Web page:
these materials means that the oil must undergo considerable upgrading (hydrotreating) before serving as
oil-refinery feedstock.[17] Above-ground retorting processes tended to yield a lower API gravity shale oil
than the in situ processes. Shale oil serves best for producing middle-distillates such as kerosene, jet fuel,
and diesel fuel. Worldwide demand for these middle distillates, particularly for diesel fuels, increased rapidly
in the 1990s and 2000s.[4][50] However, appropriate refining processes equivalent to hydrocracking can
transform shale oil into a lighter-range hydrocarbon (gasoline).[4]

Main article: Oil shale economics

During the early 20th century, the crude-oil industry expanded.

Since then, the various attempts to develop oil shale deposits
have succeeded only when the cost of shale-oil production in a
given region comes in below the price of crude oil or its other
substitutes. According to a survey conducted by the RAND
Corporation, the cost of producing a barrel of oil at a surface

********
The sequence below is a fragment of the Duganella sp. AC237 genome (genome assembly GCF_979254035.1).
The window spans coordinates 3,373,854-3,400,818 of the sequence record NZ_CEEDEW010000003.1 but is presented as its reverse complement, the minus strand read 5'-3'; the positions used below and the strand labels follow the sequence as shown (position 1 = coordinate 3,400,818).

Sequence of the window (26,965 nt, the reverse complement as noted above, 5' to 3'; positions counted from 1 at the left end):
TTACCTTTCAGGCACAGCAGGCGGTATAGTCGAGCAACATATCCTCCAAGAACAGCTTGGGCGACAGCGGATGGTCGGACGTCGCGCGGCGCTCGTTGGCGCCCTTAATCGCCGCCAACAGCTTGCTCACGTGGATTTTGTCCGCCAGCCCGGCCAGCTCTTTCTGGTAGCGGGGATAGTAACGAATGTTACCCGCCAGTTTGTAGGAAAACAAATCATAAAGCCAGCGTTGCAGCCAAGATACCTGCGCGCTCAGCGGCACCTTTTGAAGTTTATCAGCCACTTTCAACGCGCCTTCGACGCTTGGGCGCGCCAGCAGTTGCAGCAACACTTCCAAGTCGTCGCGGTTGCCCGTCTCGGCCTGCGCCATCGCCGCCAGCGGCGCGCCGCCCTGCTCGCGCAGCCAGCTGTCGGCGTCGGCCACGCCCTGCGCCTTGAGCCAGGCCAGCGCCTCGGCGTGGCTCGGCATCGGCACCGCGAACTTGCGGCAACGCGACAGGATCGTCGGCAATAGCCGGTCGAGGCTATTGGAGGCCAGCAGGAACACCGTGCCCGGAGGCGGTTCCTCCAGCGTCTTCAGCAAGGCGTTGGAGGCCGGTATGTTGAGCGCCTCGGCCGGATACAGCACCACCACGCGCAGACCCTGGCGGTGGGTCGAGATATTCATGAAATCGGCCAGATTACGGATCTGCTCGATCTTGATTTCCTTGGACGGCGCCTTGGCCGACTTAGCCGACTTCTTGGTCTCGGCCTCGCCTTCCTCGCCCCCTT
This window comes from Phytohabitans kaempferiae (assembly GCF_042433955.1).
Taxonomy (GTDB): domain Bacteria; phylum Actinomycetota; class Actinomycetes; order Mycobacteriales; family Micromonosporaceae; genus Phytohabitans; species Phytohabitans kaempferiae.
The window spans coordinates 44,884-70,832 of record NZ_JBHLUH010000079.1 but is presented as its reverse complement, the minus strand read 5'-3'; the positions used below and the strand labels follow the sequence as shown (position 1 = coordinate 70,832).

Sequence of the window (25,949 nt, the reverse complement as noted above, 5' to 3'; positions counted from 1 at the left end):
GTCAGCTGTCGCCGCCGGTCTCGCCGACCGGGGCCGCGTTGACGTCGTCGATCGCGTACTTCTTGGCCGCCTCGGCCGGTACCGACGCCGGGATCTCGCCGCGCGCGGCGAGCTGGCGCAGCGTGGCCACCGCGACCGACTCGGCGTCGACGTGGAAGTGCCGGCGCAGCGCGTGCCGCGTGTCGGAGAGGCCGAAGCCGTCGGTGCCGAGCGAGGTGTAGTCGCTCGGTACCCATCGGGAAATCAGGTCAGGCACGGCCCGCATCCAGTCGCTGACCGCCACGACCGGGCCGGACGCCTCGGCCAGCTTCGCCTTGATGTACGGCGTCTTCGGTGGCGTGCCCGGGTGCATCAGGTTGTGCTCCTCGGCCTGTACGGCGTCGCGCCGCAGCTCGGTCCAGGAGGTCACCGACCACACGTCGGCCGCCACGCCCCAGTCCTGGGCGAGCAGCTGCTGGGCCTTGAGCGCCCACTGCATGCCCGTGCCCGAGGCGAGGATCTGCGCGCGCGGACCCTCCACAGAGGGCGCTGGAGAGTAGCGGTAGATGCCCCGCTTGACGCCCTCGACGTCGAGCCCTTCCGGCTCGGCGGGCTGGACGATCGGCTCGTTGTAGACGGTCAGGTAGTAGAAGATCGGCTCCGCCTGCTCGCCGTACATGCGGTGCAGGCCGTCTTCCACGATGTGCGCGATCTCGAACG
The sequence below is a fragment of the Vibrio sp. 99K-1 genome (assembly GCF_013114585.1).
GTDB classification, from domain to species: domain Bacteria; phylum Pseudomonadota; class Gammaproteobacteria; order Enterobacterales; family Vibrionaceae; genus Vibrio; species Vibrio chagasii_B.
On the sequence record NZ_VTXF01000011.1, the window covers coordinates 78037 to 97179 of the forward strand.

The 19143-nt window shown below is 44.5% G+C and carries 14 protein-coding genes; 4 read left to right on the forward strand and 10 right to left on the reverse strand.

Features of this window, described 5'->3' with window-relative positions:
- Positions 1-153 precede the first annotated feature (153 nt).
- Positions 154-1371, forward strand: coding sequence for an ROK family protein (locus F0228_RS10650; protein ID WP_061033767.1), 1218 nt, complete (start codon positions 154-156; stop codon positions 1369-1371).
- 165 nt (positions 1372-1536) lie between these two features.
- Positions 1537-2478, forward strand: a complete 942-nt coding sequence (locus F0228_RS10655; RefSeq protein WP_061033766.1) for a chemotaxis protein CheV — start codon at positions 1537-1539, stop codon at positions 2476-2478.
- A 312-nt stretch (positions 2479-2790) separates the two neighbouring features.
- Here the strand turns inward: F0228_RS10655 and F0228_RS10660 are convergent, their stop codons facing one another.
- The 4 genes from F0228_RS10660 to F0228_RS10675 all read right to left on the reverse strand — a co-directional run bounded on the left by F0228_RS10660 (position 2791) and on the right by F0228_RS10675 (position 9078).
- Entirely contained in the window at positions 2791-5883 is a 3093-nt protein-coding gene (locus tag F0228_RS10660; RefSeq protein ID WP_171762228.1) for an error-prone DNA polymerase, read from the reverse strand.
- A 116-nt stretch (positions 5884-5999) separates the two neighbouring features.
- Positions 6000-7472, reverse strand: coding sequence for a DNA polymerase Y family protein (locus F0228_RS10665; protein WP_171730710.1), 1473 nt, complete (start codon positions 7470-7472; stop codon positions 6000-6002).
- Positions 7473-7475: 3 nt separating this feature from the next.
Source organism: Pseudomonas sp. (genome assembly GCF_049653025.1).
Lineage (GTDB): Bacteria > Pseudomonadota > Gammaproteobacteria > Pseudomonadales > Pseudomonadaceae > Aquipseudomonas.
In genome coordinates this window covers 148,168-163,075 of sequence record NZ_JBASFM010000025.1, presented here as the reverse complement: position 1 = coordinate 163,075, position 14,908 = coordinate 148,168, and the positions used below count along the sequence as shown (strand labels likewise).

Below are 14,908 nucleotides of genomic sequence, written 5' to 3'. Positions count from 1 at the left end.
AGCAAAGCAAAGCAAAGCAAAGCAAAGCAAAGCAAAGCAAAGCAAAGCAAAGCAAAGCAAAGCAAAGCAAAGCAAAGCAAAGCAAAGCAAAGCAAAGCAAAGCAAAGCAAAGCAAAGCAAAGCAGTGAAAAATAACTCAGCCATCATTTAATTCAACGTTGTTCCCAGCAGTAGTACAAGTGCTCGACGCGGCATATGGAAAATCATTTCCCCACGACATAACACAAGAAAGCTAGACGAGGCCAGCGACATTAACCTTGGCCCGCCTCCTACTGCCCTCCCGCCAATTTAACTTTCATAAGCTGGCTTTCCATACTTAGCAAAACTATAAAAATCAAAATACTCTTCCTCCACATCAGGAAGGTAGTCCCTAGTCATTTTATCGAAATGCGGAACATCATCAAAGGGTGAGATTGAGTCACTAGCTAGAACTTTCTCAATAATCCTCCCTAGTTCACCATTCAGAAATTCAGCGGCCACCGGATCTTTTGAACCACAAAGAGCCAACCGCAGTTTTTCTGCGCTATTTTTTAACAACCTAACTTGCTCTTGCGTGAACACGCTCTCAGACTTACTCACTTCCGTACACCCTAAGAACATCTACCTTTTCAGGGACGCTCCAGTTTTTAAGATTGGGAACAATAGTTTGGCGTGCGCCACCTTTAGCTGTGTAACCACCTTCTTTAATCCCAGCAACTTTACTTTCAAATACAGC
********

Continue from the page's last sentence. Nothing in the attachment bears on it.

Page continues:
retorting complex in the United States (comprising a mine,
retorting plant, upgrading plant, supporting utilities, and spent
shale reclamation), would range between US$70–95
($440–600/m3, adjusted to 2005 values). This estimate considers
NYMEX light-sweet crude oil prices
varying levels of kerogen quality and extraction efficiency. In
1996–2009 (not adjusted for inflation)
order to run a profitable operation, the price of crude oil would
need to remain above these levels. The analysis also discusses

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the expectation that processing costs would drop after the establishment of the complex. The hypothetical
unit would see a cost reduction of 35–70% after producing its first 500 million barrels (79 × 106 m3).
Assuming an increase in output of 25 thousand barrels per day (4.0 × 103 m3/d) during each year after the